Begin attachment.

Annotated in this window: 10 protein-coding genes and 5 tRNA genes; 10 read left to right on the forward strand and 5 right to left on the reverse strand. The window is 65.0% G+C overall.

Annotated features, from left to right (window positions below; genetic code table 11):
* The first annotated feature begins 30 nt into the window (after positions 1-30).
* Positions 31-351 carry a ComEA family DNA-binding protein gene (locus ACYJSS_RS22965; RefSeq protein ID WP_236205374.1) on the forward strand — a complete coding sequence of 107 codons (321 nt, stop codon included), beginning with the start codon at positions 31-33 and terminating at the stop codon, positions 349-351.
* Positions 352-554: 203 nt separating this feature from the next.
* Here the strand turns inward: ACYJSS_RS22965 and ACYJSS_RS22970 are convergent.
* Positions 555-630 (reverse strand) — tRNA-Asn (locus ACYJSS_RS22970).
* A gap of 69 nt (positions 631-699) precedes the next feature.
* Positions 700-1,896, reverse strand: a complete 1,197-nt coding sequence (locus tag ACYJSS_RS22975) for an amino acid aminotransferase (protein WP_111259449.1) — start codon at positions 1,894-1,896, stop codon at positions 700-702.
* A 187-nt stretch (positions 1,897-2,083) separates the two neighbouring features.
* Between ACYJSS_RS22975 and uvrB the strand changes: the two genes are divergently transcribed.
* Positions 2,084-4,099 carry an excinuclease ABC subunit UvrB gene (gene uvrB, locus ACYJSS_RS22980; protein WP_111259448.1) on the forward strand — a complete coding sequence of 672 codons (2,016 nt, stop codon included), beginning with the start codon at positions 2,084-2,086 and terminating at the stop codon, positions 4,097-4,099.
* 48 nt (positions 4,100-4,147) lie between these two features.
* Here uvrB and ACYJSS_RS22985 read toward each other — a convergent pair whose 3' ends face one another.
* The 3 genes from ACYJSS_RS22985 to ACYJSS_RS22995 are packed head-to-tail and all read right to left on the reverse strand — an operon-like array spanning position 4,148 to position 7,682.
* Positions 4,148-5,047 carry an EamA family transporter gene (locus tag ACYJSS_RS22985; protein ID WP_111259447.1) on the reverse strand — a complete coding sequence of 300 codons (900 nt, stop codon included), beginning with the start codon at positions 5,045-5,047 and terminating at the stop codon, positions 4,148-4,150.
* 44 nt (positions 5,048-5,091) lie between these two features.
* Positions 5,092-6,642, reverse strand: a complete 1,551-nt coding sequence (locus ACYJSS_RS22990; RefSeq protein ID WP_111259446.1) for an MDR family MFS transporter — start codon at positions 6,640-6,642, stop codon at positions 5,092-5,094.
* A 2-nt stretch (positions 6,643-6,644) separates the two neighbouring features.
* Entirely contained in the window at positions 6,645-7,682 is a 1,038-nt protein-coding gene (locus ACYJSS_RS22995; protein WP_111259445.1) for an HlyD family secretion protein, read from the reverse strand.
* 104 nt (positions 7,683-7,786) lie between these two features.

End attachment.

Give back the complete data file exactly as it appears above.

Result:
Annotated in this window: 10 protein-coding genes and 5 tRNA genes; 10 read left to right on the forward strand and 5 right to left on the reverse strand. The window is 65.0% G+C overall.

Annotated features, from left to right (window positions below; genetic code table 11):
* The first annotated feature begins 30 nt into the window (after positions 1-30).
* Positions 31-351 carry a ComEA family DNA-binding protein gene (locus ACYJSS_RS22965; RefSeq protein ID WP_236205374.1) on the forward strand — a complete coding sequence of 107 codons (321 nt, stop codon included), beginning with the start codon at positions 31-33 and terminating at the stop codon, positions 349-351.
* Positions 352-554: 203 nt separating this feature from the next.
* Here the strand turns inward: ACYJSS_RS22965 and ACYJSS_RS22970 are convergent.
* Positions 555-630 (reverse strand) — tRNA-Asn (locus ACYJSS_RS22970).
* A gap of 69 nt (positions 631-699) precedes the next feature.
* Positions 700-1,896, reverse strand: a complete 1,197-nt coding sequence (locus tag ACYJSS_RS22975) for an amino acid aminotransferase (protein WP_111259449.1) — start codon at positions 1,894-1,896, stop codon at positions 700-702.
* A 187-nt stretch (positions 1,897-2,083) separates the two neighbouring features.
* Between ACYJSS_RS22975 and uvrB the strand changes: the two genes are divergently transcribed.
* Positions 2,084-4,099 carry an excinuclease ABC subunit UvrB gene (gene uvrB, locus ACYJSS_RS22980; protein WP_111259448.1) on the forward strand — a complete coding sequence of 672 codons (2,016 nt, stop codon included), beginning with the start codon at positions 2,084-2,086 and terminating at the stop codon, positions 4,097-4,099.
* 48 nt (positions 4,100-4,147) lie between these two features.
* Here uvrB and ACYJSS_RS22985 read toward each other — a convergent pair whose 3' ends face one another.
* The 3 genes from ACYJSS_RS22985 to ACYJSS_RS22995 are packed head-to-tail and all read right to left on the reverse strand — an operon-like array spanning position 4,148 to position 7,682.
* Positions 4,148-5,047 carry an EamA family transporter gene (locus tag ACYJSS_RS22985; protein ID WP_111259447.1) on the reverse strand — a complete coding sequence of 300 codons (900 nt, stop codon included), beginning with the start codon at positions 5,045-5,047 and terminating at the stop codon, positions 4,148-4,150.
* 44 nt (positions 5,048-5,091) lie between these two features.
* Positions 5,092-6,642, reverse strand: a complete 1,551-nt coding sequence (locus ACYJSS_RS22990; RefSeq protein ID WP_111259446.1) for an MDR family MFS transporter — start codon at positions 6,640-6,642, stop codon at positions 5,092-5,094.
* A 2-nt stretch (positions 6,643-6,644) separates the two neighbouring features.
* Entirely contained in the window at positions 6,645-7,682 is a 1,038-nt protein-coding gene (locus ACYJSS_RS22995; protein WP_111259445.1) for an HlyD family secretion protein, read from the reverse strand.
* 104 nt (positions 7,683-7,786) lie between these two features.